Eastern Kentucky University

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Coordinates: 37°44′2.9562″N 84°18′5.1631″W / 37.734154500°N 84.301434194°W / 37.734154500; -84.301434194

Eastern Kentucky University
Eastern Kentucky University seal.svg
MottoWhere Students and Learning Come First
TypePublic university
Established1874 (1874)/1906[1]
Academic affiliations
Space-grant
Endowment$92.2 million (2021)[2]
PresidentDavid McFaddin
ProvostDr. Sara Zeigler
Academic staff
563 full-time (Spring 2022) and 410 part-time (Spring 2022)[3]
Administrative staff
1,554 full-time[4]
Students14,465 (Spring 2022)[5]
Undergraduates12,070 (Spring 2022)[6]
Postgraduates2,395 (Spring 2022)[7]
Location, ,
United States
ColorsMaroon and White[8]
   
MascotColonels
Websitewww.eku.edu
Eastern Kentucky University wordmark.svg

Eastern Kentucky University (Eastern or EKU) is a public university in Richmond, Kentucky. As a regional comprehensive institution, EKU also maintains branch campuses in Corbin, Hazard, Lancaster, and Manchester and offers over 40 online undergraduate and graduate options.[9][10]

History[edit]

Founding[edit]

Central University was founded in 1874 in Richmond, Kentucky. Beset with financial difficulties and small enrollment, Central University consolidated with Centre College in 1901.

On March 21, 1906, the Governor signed legislation which established the Eastern Kentucky State Normal School No. 1.[citation needed] On May 7,1906, the Normal School Commission selected the site of the former Central University campus as the location of the Eastern Kentucky State Normal School No. 1; the site continues to serve as the location of EKU.[citation needed]

Renaming[edit]

In 1922, "Eastern Kentucky State Normal School No. 1" changed its name to "Eastern Kentucky State Normal School and Teachers College;" the College awarded its first degrees under that name in 1925. In 1930, "Eastern Kentucky State Normal School and Teachers College" changed its name to "Eastern Kentucky State Teachers College." In 1948, the General Assembly removed the word "Teachers" from the school's name. In 1966, the institution was officially renamed Eastern Kentucky University.[citation needed]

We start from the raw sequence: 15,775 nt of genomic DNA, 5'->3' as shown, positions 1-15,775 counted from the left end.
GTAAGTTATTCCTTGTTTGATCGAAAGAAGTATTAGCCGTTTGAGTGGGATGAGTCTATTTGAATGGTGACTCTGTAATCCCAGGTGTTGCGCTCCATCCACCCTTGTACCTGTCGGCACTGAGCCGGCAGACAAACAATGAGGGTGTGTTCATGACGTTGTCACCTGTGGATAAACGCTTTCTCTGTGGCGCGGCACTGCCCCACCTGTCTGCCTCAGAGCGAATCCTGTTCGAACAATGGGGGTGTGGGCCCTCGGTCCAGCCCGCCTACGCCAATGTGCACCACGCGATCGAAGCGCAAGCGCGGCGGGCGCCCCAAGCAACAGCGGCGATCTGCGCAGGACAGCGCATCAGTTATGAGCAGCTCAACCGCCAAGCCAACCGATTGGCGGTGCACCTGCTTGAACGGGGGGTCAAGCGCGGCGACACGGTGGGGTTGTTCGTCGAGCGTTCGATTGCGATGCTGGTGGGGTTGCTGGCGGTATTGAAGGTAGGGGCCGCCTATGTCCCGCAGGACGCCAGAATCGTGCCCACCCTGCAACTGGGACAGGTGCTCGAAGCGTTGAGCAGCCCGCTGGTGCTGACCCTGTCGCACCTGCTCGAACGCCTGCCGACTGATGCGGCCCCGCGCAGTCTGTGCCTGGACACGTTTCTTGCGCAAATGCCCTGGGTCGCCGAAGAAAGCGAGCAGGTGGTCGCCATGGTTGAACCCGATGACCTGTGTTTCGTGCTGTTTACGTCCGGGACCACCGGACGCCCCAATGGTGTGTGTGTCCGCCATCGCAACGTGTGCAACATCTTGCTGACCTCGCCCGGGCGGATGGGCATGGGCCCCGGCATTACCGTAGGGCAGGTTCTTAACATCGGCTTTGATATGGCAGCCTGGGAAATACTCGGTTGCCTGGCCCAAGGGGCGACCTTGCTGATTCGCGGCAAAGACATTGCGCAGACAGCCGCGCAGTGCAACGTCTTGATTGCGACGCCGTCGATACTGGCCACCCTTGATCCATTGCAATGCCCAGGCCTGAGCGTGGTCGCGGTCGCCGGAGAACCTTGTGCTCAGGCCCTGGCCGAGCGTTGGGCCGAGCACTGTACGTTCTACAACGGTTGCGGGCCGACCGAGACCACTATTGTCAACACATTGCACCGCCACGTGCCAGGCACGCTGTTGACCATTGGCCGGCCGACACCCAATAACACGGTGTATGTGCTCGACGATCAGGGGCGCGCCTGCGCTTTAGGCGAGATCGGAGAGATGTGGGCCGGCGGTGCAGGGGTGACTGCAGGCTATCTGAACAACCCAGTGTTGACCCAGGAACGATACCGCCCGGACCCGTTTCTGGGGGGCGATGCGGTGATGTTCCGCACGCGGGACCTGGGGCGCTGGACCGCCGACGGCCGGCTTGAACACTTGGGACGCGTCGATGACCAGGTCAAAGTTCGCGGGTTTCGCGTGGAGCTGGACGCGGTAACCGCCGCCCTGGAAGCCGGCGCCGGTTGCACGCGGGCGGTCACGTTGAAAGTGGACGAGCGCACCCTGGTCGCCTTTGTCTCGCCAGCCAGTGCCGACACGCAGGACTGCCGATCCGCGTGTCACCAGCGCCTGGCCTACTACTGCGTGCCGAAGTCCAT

Campus revitalization[edit]

The years since 2012 have been marked by a building campaign that has altered the campus layout and improved aesthetics. Funding for the multimillion dollar project has relied heavily on public-private partnerships (P3) under the leadership of then-President Michael T. Benson. The recent construction efforts at the university mark the most significant period of campus facility development since President Robert R. Martin's tenure in the 1960s. Among the renovations and additions are:

  • Powell Student Center (2019–20)[11]
  • New Rec Center (2019–20)[12]
  • Case Dining Hall (2018)[12]
  • New Science Building (Phase II) (2017)
  • New Earle Combs Stadium (Baseball Field) (2017)
  • New Gertrude Hood Stadium (Softball Field) (2017)[13]
  • Carloftis Garden (2017)
  • New Martin Hall (2017)
  • North Hall (previously known as New Hall B) (2017)
  • Scholar House (2017)[14]
  • Parking Garage (2017)
  • Turner Gate (2016)[15]
  • John Grant Crabbe Main Library's Noel Reading Porch (2015)[16]
  • Lancaster Avenue Pedway (2015/2017)[17]
  • Hummel Planetarium upgrades (2015)
  • 1971 Verdin Carillon bells (Keen Johnson Building) (2014)[18]
  • New Hall 2013
  • New Science Building (Phase I) (2012)[18]

Academics[edit]

Commonwealth Hall at Eastern Kentucky University in 2011

Accreditation and academic charge[edit]

In 1922, it became a four-year institution.[citation needed]

In 1928, the college received its initial accreditation from the Southern Association of Colleges and Schools.[citation needed] As of 2022, the university is accredited.[19]

In 1935, Eastern added graduate studies. In 1948, the state legislature granted the college the right to award nonprofessional degrees.[citation needed]

In 2010, the University awarded its first doctoral degree through its Educational Leadership and Policy Studies program.[1][20]

EKU serves its service region by offering adult degree completion options and online degree programs in addition to its traditional on-campus offerings.[10][21]

Rankings[edit]

Eastern Kentucky University has achieved national recognition, including mostly recently by the U.S. News & World Report 2022 Rankings:

  • #52 (tie) in Regional Universities South (51st in 2021)
  • #29 Best Graduate School – Occupational Therapy (29th in 2021)[22]
  • #170 (tie) Best Graduate School – Public Affairs (166th in 2021)
  • #189 Best Graduate School – Speech-Language Pathology (189th in 2021)
  • #74 (tie) Best Online Bachelor's Programs (58th in 2021)
  • #24 Best Colleges for Veterans (32nd in 2021)